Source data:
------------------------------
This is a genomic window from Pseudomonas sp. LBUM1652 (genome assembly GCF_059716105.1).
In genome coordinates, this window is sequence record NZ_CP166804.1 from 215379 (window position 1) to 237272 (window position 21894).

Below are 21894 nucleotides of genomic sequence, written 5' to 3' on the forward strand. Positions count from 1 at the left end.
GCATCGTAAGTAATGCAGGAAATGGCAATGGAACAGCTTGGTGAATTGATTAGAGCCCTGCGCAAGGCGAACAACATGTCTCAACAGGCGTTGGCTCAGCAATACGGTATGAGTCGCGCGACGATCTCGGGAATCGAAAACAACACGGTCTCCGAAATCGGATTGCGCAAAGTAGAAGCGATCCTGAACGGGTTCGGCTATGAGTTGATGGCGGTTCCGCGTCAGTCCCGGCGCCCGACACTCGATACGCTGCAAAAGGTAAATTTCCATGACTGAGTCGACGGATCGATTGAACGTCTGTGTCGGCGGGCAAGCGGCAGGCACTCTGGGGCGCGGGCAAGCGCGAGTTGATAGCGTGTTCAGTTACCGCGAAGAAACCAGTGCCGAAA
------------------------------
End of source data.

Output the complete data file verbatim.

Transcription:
This is a genomic window from Pseudomonas sp. LBUM1652 (genome assembly GCF_059716105.1).
In genome coordinates, this window is sequence record NZ_CP166804.1 from 215379 (window position 1) to 237272 (window position 21894).

Below are 21894 nucleotides of genomic sequence, written 5' to 3' on the forward strand. Positions count from 1 at the left end.
GCATCGTAAGTAATGCAGGAAATGGCAATGGAACAGCTTGGTGAATTGATTAGAGCCCTGCGCAAGGCGAACAACATGTCTCAACAGGCGTTGGCTCAGCAATACGGTATGAGTCGCGCGACGATCTCGGGAATCGAAAACAACACGGTCTCCGAAATCGGATTGCGCAAAGTAGAAGCGATCCTGAACGGGTTCGGCTATGAGTTGATGGCGGTTCCGCGTCAGTCCCGGCGCCCGACACTCGATACGCTGCAAAAGGTAAATTTCCATGACTGAGTCGACGGATCGATTGAACGTCTGTGTCGGCGGGCAAGCGGCAGGCACTCTGGGGCGCGGGCAAGCGCGAGTTGATAGCGTGTTCAGTTACCGCGAAGAAACCAGTGCCGAAA